Let $G$ be a group with a $S$ a finite subset of $G$ generating it, with $\{e\}\in S$ and $S=S^{-1}$, and let $\gamma_G^S$ be the growth function of $G$ respect to $S$, that is, $\gamma_G^S(l)$ is the number of elements of $G$ which can be expressed as a product of $\leq l$ elements of $S$. Call $J(l)=\gamma_G^S(l)-\gamma_G^S(l-1)$.

If $G$ is infinite, is it true that $J(l+1)\geq J(l)$ for $l\geq1$?

I came up with this question and it seems true, but I haven't found a way to prove it.

  • $\begingroup$ Not necessarily, think about finite groups. $\endgroup$ Commented Feb 16, 2022 at 21:11
  • $\begingroup$ I state in the question that $G$ is infinite, do you mean that there is some construction using finite groups? $\endgroup$
    – Saúl RM
    Commented Feb 16, 2022 at 21:22
  • $\begingroup$ Oh, somehow I did not notice the assumption that $G$ is infinite. $\endgroup$ Commented Feb 16, 2022 at 22:08
  • $\begingroup$ How much experimentation have you done? I'm genuinely curious about how to write a program to compute $J(l)$ quickly $\endgroup$ Commented Feb 17, 2022 at 15:31
  • $\begingroup$ I have not programmed anything, I just tried to prove that it is true for a while and considered a few very basic examples ($\mathbb{R}^n$ and infinite dihedral group with the usual generators), so it could perfectly be false. I don't know if this can be programmed for general groups $\endgroup$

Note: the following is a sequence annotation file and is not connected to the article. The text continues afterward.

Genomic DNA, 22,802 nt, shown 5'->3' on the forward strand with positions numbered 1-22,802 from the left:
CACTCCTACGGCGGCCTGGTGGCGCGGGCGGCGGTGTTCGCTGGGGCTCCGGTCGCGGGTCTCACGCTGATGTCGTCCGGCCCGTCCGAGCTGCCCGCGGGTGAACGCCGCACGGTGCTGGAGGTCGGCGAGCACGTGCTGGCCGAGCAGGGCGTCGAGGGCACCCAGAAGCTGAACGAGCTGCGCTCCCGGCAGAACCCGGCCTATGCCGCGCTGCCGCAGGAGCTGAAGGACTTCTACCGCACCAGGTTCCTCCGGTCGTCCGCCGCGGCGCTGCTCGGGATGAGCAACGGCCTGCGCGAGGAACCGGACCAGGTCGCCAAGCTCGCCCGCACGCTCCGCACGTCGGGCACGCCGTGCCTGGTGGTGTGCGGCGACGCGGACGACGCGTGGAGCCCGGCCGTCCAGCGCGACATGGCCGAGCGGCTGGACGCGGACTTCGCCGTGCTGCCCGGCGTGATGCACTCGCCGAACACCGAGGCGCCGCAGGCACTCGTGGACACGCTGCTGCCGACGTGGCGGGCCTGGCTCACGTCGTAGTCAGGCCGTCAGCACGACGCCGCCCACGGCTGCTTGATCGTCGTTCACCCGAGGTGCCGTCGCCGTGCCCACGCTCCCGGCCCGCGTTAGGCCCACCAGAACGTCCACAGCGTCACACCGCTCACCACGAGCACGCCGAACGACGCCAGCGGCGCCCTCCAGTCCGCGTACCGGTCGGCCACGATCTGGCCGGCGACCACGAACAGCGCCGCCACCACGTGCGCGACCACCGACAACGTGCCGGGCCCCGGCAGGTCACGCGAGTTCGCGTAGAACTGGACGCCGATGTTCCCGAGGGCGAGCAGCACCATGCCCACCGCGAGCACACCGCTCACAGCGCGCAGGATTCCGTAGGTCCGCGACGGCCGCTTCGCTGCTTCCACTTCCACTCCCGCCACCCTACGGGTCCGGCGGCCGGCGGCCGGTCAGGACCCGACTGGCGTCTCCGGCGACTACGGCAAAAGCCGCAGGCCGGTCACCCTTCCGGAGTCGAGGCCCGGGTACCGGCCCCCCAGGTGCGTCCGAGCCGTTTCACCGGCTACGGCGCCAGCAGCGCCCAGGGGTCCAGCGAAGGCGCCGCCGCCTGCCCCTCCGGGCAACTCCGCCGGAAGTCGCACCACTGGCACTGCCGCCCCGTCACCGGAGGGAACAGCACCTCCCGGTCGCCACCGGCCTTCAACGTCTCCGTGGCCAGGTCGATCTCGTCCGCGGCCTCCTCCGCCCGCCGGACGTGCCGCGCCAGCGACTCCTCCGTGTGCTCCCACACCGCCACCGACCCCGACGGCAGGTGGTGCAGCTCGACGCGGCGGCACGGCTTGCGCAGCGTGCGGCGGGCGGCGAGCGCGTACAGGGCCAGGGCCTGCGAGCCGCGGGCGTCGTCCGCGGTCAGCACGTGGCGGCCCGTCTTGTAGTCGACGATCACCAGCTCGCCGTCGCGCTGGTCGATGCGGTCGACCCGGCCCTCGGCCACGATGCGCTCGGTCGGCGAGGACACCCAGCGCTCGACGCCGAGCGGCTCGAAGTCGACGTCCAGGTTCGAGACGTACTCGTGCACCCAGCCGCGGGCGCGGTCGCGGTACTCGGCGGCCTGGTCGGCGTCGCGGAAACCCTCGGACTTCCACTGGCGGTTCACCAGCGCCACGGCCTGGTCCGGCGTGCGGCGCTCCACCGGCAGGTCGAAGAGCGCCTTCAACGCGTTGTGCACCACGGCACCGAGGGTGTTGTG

– Saúl RM
    Commented Feb 17, 2022 at 16:09

1 Answer 1


This is false: in the article

R. Grigorchuk and P. De La Harpe, On problems related to growth, entropy, and spectrum in group theory, Journal of Dynamical and Control Systems, Volume 3, Number 1, 51-89,

they provide the counterexample $$G=\langle s,t|s^3=t^3=(st)^3=1\rangle, S=\{e,s,t,s^{-1},t^{-1}\}$$ for which $46=J(11)<J(10)=48$ (the notations you are using are related to those of the article by $\gamma^S_G(l)=\beta(G,S;l)$ and $J(l)=\sigma(l)$). (It was a very interesting question, we have been discussing it with friends since yesterday and kinda agreed that looking at the Cayley graph of the group was the best approach, until one of them found this related question on Mathoverflow which guided us to the article and so to the counterexample).

  • $\begingroup$ How about the same question, but for sufficiently large $l$? In other words, does $J$ always become eventually non-decreasing? $\endgroup$ Commented Feb 17, 2022 at 19:25
  • $\begingroup$ I don't know, I don't even know if the provided counterexample is "minimal" or if you can actually find another one involving lengths smaller than $10$ and $11$. $\endgroup$
    – Balloon
    Commented Feb 17, 2022 at 20:29

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